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Jewish Continuity – What’s the Point?

June 28, 2010 – 9:31 pm9 Comments
Generation gap

Generation politics. Image source: Blog.aarp.org

By Simon Green

Recently on Galus Australis, Samara Hersch wrote about the “Missing Generation of Limmud Oz”. She expressed disappointment that she was part of only a handful of under-30s at the three-day festival of Jewish culture, and then asked one of the most important questions facing diaspora Jewry: How do we get the youth engaged?

The issue of why so few young people are involved in community events such as Limmud Oz was explored at Limmud Oz, in a nicely self-referential session. I found myself, one of the youngest at the seminar, sitting in a lecture theatre with all the caricatures of the Melbourne Jewish community – the holocaust surviving grandfather, the community leader (in fact, the editor of the Jewish News), the Jewish school teacher, the worried mother, the “wise son,” the “wicked son” – discussing by inference what they all thought I felt and should feel. It was classic generation politics and, beneath all the panic about negative findings from studies on intermarriage and assimilation, it reached the heart of the problem – that is, that we are too often asking the wrong question. It is not, “How do we keep the kids Jewish?” it is, “Why should we keep the kids Jewish?”

The difference between these two approaches is critical. The first question assumes, as parents, community leaders and teachers invariably do, that Jewish continuity is the upmost goal, maybe because it would give Hitler a posthumous victory. The second question aims to throw Jewish continuity off its pedestal, as do many secular Jewish youth. That is not to say that under 30s resent their cultural heritage and wish they had been born goyim, but they resent the unquestioned guilt and compulsion to be Jewish in a prescribed way.

The argument goes something like this. The “wicked son” (in this case one of the two co-hosts of the session) presents a controversial new model. He argues that we should stop measuring youth engagement by the numbers at B’nei Brith. There are almost limitless ways, he says, to express Judaism, and those that fall outside the framework are just as valid as those that lie within it. He puts forward the idea that Israeli movie nights, Shabbat dinners with friends, unofficial sporting groups, etc., can be as meaningful to individuals as youth movements and synagogues. He sees the future of the Jewish community as a network of small, interconnected but still independent, ephemeral interest groups.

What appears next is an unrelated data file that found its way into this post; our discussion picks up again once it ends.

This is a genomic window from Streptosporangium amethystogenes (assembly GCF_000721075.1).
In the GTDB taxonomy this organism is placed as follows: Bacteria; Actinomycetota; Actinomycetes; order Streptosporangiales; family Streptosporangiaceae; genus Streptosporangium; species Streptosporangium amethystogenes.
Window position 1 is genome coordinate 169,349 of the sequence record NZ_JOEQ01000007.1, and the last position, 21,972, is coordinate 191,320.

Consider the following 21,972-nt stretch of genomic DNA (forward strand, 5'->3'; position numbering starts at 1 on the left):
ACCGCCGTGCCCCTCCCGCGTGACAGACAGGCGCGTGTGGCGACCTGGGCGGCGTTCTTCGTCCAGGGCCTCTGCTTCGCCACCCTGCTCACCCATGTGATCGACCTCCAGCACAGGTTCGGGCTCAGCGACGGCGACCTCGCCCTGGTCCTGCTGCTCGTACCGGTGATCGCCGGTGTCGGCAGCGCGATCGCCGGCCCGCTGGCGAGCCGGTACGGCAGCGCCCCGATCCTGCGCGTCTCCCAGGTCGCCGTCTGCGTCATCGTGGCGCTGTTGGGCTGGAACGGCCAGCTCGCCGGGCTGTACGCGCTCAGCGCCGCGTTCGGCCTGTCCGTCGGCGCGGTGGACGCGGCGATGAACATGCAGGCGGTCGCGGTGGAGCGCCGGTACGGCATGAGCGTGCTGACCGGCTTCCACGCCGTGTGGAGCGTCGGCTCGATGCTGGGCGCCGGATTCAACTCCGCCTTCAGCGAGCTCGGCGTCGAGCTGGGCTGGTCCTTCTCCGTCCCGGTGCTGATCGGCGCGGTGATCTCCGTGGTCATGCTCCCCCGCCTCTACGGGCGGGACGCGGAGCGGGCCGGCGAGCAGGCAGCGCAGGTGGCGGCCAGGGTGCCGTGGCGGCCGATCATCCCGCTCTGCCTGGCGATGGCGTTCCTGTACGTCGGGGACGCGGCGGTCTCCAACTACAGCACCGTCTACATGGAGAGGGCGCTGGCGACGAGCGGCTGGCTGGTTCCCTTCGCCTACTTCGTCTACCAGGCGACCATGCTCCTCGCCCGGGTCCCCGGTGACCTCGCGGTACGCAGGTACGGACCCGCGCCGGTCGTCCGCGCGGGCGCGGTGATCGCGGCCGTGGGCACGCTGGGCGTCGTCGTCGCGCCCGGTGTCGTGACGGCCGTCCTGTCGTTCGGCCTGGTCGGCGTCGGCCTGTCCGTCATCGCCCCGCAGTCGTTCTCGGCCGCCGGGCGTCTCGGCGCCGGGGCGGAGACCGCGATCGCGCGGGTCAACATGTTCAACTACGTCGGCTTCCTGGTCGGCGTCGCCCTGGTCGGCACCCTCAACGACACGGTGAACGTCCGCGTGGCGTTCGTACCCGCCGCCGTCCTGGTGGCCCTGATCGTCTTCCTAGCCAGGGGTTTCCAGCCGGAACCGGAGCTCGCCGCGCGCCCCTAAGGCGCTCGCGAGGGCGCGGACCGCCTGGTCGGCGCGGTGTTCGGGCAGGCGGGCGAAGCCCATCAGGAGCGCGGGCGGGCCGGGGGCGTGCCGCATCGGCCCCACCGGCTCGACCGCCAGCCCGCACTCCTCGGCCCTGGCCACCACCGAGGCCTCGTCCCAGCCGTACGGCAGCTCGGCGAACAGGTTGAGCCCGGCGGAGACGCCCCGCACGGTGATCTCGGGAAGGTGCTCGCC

The older generation hit back, calling the “wicked son” selfish. You may get meaning now from your transient and fragile groups, but what about Generation Z? They argue that to preserve Judaism, which is the ultimate aim, you need structure. They claim that we should be using every method we know – for example, alcohol – to bring kids back to the tried and tested organisations like AUJS, Young UIA, or any other of the many acronyms. They do not believe that there is a trade-off between quality of Jewish experience and quantity attending Jewish institutions.

I do not claim to know how to get more young people to Limmud Oz, apart from making it cheaper and not scheduling it during the university exam period. What I do believe, however, is that ultimately, the approach of trying to get kids to come with “a little force,” as one audience member suggested, or a little bribery, will not work. The Jewish youth must understand why being Jewish is valuable, and this means breaking down the myth that Jewish continuity is an objective good.

If we honestly believe that there is so much worthwhile in Judaism, then we should not fear this taboo topic. No matter whether we sit on one of the executive councils or are a fanatical Jewish community blogger, our kids will by and large see the same treasure chest of ideas that we see, and find their own way to sift through it. If, however, we have no faith that our kids will find meaning in Judaism, then we can keep paying in excess of $20,000 per annum to send them to Jewish day schools to magically become proud Jews, even if that objective is never explicitly discussed at school or in the home. We can then watch the cycle continue: few 20-somethings will take part in the community until they have children themselves and then, only because they are driven by the same guilt as their parents were.

One of the first steps to getting young Jewish people engaged is telling the controversial truth: that Jewish continuity is only good as long as Judaism means something to those who practice it.

Simon Green is a second year university student, studying Engineering/Law. He attends Ayeka, and is the current head of the leftwing youth movement, Hashomer Hatzair.

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